Before the pandemic, Yuswati Kastulina sold handmade shirts from two stores in the capital Jakarta. With customers avoiding shopping centers for fear of contracting the virus, she closed the stores last year, laid off her staff and shifted her business online. Like many entrepreneurs in developing countries, she has struggled to cultivate an online customer base. “I’m sewing myself to push down the cost of production because there aren’t too many orders,” she said.

Many who had acquired middle-class security have returned to a hardscrabble life.

Mr. Rizky’s parents separated when he was a boy. Debt collectors frequented their home in Jakarta’s outskirts after the family business supplying sweets to local eateries failed. He left home at age 16, sharing a friend’s dormitory bed to save money in college, where he studied international relations.

While still a student, he started a travel agency, betting his country’s expanding middle class would pay to have their vacations planned. Maritim Travel Indonesia began in 2011 with trips to the Thousand Islands north of Jakarta and expanded to destinations like Bali. Two years later, he dropped out of college to focus on growing the business. By 2017, he was offering tours to as far as South Korea.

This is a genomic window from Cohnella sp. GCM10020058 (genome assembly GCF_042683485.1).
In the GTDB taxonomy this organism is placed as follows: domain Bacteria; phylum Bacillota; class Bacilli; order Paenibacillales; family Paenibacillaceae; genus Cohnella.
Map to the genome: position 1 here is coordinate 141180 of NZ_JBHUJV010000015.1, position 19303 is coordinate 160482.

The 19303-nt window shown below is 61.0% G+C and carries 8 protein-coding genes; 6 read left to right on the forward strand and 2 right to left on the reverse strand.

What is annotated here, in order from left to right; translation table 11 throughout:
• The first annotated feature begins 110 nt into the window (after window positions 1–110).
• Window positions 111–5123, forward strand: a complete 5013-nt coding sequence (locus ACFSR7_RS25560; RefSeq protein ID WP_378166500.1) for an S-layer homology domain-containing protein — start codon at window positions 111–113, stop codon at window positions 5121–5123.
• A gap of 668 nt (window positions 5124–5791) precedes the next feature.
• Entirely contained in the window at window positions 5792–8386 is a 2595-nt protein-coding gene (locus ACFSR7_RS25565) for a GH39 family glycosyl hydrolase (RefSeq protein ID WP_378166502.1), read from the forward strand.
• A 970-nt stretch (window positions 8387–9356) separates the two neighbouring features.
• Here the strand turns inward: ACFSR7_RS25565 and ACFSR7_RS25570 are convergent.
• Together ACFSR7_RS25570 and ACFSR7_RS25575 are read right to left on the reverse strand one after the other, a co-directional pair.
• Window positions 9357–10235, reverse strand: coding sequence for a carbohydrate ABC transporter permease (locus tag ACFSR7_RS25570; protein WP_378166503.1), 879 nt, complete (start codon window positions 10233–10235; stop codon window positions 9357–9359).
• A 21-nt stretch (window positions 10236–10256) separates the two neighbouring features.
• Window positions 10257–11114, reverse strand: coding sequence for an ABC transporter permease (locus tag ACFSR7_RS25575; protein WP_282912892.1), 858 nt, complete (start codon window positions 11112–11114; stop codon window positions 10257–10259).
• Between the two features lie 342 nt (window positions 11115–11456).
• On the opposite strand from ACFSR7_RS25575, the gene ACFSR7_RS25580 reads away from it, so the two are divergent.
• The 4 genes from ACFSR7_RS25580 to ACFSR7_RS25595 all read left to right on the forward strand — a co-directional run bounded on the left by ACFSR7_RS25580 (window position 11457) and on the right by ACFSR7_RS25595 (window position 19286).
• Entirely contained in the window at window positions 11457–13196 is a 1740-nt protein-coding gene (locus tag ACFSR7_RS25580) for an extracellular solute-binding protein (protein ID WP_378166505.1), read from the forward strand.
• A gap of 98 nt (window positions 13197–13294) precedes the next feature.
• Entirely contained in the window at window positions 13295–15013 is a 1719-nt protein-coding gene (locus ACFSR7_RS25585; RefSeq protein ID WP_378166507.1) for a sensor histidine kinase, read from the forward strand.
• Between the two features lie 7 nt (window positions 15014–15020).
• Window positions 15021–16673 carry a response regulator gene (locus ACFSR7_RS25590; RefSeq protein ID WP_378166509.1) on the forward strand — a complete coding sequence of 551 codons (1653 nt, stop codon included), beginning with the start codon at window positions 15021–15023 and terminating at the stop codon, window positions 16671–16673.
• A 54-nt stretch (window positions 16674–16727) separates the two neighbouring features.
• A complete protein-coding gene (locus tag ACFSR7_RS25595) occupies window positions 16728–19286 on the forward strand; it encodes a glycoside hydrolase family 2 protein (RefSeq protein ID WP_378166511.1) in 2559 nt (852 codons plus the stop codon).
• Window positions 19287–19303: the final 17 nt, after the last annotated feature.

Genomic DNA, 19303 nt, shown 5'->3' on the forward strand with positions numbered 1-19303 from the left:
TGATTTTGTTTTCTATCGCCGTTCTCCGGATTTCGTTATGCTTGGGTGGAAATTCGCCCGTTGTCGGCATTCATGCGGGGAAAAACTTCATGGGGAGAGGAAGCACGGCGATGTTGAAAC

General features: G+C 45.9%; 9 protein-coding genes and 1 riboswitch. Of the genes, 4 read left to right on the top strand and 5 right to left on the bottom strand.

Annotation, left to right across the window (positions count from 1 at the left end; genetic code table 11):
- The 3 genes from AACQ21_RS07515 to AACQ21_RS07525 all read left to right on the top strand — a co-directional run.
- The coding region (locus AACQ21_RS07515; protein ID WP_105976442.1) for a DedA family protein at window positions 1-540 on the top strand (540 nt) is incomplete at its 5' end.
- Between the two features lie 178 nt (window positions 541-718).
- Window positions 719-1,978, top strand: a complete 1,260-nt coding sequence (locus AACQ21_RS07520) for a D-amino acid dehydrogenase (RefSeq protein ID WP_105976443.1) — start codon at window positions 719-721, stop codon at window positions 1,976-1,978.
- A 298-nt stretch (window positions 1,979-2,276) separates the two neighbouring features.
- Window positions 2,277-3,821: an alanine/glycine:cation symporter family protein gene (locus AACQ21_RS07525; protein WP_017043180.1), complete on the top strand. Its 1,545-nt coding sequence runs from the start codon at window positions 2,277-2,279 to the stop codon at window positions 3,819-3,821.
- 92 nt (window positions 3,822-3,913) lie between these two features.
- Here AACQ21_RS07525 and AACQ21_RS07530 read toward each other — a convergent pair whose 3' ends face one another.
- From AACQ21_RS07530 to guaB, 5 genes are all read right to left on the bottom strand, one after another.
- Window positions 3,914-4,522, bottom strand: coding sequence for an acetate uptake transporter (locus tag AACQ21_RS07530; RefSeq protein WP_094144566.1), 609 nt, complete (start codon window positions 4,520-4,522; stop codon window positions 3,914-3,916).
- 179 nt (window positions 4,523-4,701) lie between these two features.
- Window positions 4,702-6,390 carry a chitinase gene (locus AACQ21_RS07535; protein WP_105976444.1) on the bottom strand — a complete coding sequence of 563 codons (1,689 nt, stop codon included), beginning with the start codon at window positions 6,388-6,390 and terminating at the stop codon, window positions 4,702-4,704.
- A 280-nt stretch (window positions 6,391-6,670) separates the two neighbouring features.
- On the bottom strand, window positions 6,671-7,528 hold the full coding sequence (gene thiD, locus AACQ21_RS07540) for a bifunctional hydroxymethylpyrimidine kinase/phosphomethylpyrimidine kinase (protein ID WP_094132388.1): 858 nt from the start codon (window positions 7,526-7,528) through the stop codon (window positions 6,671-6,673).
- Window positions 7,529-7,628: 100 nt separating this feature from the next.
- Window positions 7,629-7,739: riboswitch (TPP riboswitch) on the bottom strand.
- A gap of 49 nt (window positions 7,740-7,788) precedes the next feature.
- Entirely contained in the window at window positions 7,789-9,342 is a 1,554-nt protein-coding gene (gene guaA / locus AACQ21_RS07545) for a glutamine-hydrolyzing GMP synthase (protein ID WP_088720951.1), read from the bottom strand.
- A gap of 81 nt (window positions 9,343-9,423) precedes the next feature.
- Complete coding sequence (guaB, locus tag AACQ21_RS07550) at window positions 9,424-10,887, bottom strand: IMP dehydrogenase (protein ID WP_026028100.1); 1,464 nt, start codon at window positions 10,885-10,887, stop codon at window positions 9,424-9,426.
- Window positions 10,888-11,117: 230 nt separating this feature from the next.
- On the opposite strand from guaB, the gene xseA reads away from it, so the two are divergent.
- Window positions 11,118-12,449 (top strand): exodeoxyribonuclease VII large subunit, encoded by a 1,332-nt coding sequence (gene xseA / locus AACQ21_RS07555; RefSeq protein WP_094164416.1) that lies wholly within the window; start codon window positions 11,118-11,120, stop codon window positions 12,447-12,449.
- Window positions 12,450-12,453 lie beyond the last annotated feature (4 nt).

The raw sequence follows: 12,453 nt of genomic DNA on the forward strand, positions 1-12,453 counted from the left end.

At one point, Mr. Rizky, on end in jeans, employed 12 workers, and revenue at his travel agency Maritim touched $1 million in 2019.



Photo:

Rizky Eka Valdano

To draw online customers, Mr. Rizky set up six websites featuring holiday hot spots and adventurous activities. He diversified into planning corporate retreats and, in 2018, leased a bigger office in a two-story commercial building in a Jakarta suburb. Eager to plow all his earnings into the venture, he converted the office’s second floor into a living space for himself and three employees. The company’s revenues touched $1 million in 2019.